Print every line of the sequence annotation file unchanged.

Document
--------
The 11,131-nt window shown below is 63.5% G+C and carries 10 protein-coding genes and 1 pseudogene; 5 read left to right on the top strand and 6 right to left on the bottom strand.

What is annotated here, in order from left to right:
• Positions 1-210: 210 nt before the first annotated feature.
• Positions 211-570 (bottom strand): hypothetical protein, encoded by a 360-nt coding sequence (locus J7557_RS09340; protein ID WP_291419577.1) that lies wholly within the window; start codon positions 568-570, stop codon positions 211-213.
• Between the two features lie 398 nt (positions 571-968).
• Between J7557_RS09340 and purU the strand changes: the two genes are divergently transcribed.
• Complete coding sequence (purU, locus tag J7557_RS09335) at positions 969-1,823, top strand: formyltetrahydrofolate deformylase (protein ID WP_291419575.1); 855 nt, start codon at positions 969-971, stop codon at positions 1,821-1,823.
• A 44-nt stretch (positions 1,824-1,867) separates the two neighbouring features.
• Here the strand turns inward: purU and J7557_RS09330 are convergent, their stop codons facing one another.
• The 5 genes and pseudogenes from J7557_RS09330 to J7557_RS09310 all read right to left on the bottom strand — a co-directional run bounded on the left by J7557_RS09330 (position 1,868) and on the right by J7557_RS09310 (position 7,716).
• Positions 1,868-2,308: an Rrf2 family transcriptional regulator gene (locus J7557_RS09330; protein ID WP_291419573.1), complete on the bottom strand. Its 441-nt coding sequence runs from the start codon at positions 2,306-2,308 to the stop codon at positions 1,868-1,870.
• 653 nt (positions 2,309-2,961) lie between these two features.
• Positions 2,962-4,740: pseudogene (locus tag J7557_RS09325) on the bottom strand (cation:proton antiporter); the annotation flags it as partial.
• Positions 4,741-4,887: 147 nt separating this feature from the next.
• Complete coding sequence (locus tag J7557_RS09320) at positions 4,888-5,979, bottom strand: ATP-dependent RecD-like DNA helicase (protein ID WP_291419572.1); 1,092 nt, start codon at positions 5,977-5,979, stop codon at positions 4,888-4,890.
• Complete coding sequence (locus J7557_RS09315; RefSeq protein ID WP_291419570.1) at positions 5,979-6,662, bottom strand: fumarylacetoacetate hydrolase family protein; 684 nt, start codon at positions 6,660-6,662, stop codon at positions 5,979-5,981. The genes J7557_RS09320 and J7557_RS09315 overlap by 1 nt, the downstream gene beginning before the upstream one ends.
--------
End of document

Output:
The 11,131-nt window shown below is 63.5% G+C and carries 10 protein-coding genes and 1 pseudogene; 5 read left to right on the top strand and 6 right to left on the bottom strand.

What is annotated here, in order from left to right:
• Positions 1-210: 210 nt before the first annotated feature.
• Positions 211-570 (bottom strand): hypothetical protein, encoded by a 360-nt coding sequence (locus J7557_RS09340; protein ID WP_291419577.1) that lies wholly within the window; start codon positions 568-570, stop codon positions 211-213.
• Between the two features lie 398 nt (positions 571-968).
• Between J7557_RS09340 and purU the strand changes: the two genes are divergently transcribed.
• Complete coding sequence (purU, locus tag J7557_RS09335) at positions 969-1,823, top strand: formyltetrahydrofolate deformylase (protein ID WP_291419575.1); 855 nt, start codon at positions 969-971, stop codon at positions 1,821-1,823.
• A 44-nt stretch (positions 1,824-1,867) separates the two neighbouring features.
• Here the strand turns inward: purU and J7557_RS09330 are convergent, their stop codons facing one another.
• The 5 genes and pseudogenes from J7557_RS09330 to J7557_RS09310 all read right to left on the bottom strand — a co-directional run bounded on the left by J7557_RS09330 (position 1,868) and on the right by J7557_RS09310 (position 7,716).
• Positions 1,868-2,308: an Rrf2 family transcriptional regulator gene (locus J7557_RS09330; protein ID WP_291419573.1), complete on the bottom strand. Its 441-nt coding sequence runs from the start codon at positions 2,306-2,308 to the stop codon at positions 1,868-1,870.
• 653 nt (positions 2,309-2,961) lie between these two features.
• Positions 2,962-4,740: pseudogene (locus tag J7557_RS09325) on the bottom strand (cation:proton antiporter); the annotation flags it as partial.
• Positions 4,741-4,887: 147 nt separating this feature from the next.
• Complete coding sequence (locus tag J7557_RS09320) at positions 4,888-5,979, bottom strand: ATP-dependent RecD-like DNA helicase (protein ID WP_291419572.1); 1,092 nt, start codon at positions 5,977-5,979, stop codon at positions 4,888-4,890.
• Complete coding sequence (locus J7557_RS09315; RefSeq protein ID WP_291419570.1) at positions 5,979-6,662, bottom strand: fumarylacetoacetate hydrolase family protein; 684 nt, start codon at positions 6,660-6,662, stop codon at positions 5,979-5,981. The genes J7557_RS09320 and J7557_RS09315 overlap by 1 nt, the downstream gene beginning before the upstream one ends.